The veteran character actor, a former Oklahoma oilman who didn’t begin acting until he was in his 40s, was known for playing authority figures, including roles in “The Godfather: Part II” and “Apocalypse Now.” He was 90. Full obituary

Notable film and television deaths of 2010  (Universal / Lorimar)
The comedy writer and producer created “Gilligan’s Island” and “The Brady Bunch. " He also wrote the memorable theme-song lyrics for both the wacky tale of a shipwrecked “three-hour tour” and the story of the marriage between a “lovely lady” with three daughters and “a man named Brady” with three sons. Above, Schwartz in 2008 receives kisses from Florence Henderson, who played Mrs. Brady, and Dawn Wells, who played Mary Ann on “Gilligan’s Island.” He was 94. Full obituary

Notable film and television deaths of 2011 (Nick Ut / Associated Press)
The gravel-voiced Falk had a more than 50-year acting career that spanned movies, stage and TV. He became an enduring television icon portraying Lt. Columbo, the rumpled raincoat-wearing Los Angeles police homicide detective who always had “just one more thing” to ask a suspect. He was 83. Full obituary

Notable film and television deaths of 2011 (Universal Pictures)
The film producer blazed a trail for women in Hollywood and overcame obstacles to get the “Spider-Man” movies made. In doing so, she paved the way for the superhero fare now standard during the summer filmgoing season. She was 61. Full obituary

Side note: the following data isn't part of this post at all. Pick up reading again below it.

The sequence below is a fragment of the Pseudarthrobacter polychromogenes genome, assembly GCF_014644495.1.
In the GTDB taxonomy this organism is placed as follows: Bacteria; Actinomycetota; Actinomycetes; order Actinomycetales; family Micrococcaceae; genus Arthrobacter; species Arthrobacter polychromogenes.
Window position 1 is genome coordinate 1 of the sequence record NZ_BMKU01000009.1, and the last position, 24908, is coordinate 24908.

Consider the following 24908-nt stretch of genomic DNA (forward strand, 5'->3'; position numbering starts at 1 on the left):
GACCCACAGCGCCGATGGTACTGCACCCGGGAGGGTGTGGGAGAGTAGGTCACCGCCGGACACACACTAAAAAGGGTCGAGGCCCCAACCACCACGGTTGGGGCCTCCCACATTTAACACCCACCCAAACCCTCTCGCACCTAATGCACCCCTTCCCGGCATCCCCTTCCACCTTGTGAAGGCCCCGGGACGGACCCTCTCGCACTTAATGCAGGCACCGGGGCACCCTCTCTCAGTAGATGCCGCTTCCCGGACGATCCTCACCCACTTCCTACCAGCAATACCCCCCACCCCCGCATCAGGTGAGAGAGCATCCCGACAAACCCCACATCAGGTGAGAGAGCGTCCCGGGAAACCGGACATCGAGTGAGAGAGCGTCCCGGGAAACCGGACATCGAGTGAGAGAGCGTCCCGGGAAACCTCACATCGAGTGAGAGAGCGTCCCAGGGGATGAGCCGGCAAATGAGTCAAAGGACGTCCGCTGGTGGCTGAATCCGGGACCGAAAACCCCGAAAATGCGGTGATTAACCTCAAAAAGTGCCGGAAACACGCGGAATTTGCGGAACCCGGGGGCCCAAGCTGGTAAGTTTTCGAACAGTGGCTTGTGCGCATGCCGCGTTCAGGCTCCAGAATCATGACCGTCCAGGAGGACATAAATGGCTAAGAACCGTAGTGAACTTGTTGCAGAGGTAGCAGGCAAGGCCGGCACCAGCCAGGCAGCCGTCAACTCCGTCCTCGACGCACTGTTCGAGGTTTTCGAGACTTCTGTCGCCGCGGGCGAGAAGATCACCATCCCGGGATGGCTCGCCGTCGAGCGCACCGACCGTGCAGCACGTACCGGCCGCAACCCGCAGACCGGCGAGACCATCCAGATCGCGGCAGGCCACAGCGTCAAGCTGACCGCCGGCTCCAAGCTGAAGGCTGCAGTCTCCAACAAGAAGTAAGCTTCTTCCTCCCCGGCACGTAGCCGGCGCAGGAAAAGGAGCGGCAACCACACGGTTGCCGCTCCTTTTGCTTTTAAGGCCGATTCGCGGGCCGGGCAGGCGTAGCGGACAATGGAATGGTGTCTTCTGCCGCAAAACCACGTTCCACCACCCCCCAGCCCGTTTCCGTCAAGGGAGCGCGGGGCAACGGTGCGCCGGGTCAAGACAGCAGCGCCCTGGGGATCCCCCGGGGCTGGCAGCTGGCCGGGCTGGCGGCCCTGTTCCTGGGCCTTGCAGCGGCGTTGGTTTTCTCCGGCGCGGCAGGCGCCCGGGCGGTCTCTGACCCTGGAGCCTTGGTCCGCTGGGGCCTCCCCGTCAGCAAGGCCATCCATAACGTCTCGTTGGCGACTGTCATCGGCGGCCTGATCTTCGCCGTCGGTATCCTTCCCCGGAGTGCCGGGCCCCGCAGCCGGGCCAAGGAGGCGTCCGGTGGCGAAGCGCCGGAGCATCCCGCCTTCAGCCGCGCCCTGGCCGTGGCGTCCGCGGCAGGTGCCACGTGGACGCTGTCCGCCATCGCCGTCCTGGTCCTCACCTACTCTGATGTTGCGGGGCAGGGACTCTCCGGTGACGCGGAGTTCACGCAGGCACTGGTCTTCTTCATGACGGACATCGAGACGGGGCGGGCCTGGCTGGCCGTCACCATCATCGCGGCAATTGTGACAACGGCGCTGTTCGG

Notable film and television deaths of 2010  ()
Best known for his role as Marshal Matt Dillon in “Gunsmoke,” one of the longest-running prime-time series in network TV history, Arness was a towering symbol of frontier justice in the series that broke the mold for TV westerns. He was 88. Full obituary

Notable film and television deaths of 2011 (CBS)
Jeff Conaway came to fame in the movie “Grease” and on TV’s “Taxi.” More recently he was known for appearances on “Celebrity Rehab With Dr. Drew.” He was 60. Full obituary

Notable film and television deaths of 2011 ()
The playwright and Broadway director, who won two Tony Awards, wrote the books for the classic Broadway musicals “West Side Story” and “Gypsy.” His screen credits include “The Way We Were” and “Rope.” He was believed to be 93. Full obituary

Notable film and television deaths of 2010  ()
A child star in the ‘30s and part of the “Our Gang” cast, Jackie Cooper evolved into a successful 1950s TV star, a top ‘60s TV studio executive and an Emmy-winning director in the ‘70s. He was 88. Full obituary

Notable film and television deaths of 2011 (MGM)
The “I Love Lucy” writer collaborated with partner Bob Carroll Jr. on the groundbreaking series in the 1950s and continued to work with Lucille Ball over four decades. The pioneering female comedy writer is remembered as a “class act.” She was 90. Full obituary

Notable film and television deaths of 2011 (Los Angeles Times)
The Canadian actor may be best known for his role in 1969’s “They Shoot Horses, Don’t They?” with Jane Fonda, above. His other film credits include “The Sweet Ride,” “The Pursuit of Happiness” and “The Gumball Rally.” He was 70. Full obituary

Notable film and television deaths of 2010  (File photo)
The son of Groucho Marx went his own way with his career, becoming a TV writer, playwright and celebrity biographer; but his favorite, recurring subject was his famous father. He was 89. Full obituary

Notable film and television deaths of 2010  (Los Angeles Times)
The handsome leading man was best known for roles in Hitchcock films. He began his acting career as a teenager in 1943’s “The North Star” (pictured) and went on to star in such movies as “They Live by Night” and Hitchcock’s “Rope” and “Strangers on a Train.” He later appeared on Broadway and in a range of TV roles. He was 85. Full obituary

Notable film and television deaths of 2010  (File photo)